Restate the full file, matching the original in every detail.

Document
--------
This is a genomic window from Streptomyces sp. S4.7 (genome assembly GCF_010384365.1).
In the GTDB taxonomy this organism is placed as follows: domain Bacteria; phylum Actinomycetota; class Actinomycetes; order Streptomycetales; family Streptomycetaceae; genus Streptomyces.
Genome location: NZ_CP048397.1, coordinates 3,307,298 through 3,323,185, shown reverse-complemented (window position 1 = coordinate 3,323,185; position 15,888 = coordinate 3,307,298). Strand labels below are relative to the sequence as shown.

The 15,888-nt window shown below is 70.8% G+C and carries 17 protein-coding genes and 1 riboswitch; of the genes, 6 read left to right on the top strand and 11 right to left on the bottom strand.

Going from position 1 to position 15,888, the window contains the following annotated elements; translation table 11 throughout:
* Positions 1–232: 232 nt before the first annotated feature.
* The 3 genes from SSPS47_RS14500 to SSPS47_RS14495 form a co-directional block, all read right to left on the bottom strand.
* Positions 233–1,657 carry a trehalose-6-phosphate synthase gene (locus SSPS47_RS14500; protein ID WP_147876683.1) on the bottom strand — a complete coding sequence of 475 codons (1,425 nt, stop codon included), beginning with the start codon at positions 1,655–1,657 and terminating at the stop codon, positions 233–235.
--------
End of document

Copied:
This is a genomic window from Streptomyces sp. S4.7 (genome assembly GCF_010384365.1).
In the GTDB taxonomy this organism is placed as follows: domain Bacteria; phylum Actinomycetota; class Actinomycetes; order Streptomycetales; family Streptomycetaceae; genus Streptomyces.
Genome location: NZ_CP048397.1, coordinates 3,307,298 through 3,323,185, shown reverse-complemented (window position 1 = coordinate 3,323,185; position 15,888 = coordinate 3,307,298). Strand labels below are relative to the sequence as shown.

The 15,888-nt window shown below is 70.8% G+C and carries 17 protein-coding genes and 1 riboswitch; of the genes, 6 read left to right on the top strand and 11 right to left on the bottom strand.

Going from position 1 to position 15,888, the window contains the following annotated elements; translation table 11 throughout:
* Positions 1–232: 232 nt before the first annotated feature.
* The 3 genes from SSPS47_RS14500 to SSPS47_RS14495 form a co-directional block, all read right to left on the bottom strand.
* Positions 233–1,657 carry a trehalose-6-phosphate synthase gene (locus SSPS47_RS14500; protein ID WP_147876683.1) on the bottom strand — a complete coding sequence of 475 codons (1,425 nt, stop codon included), beginning with the start codon at positions 1,655–1,657 and terminating at the stop codon, positions 233–235.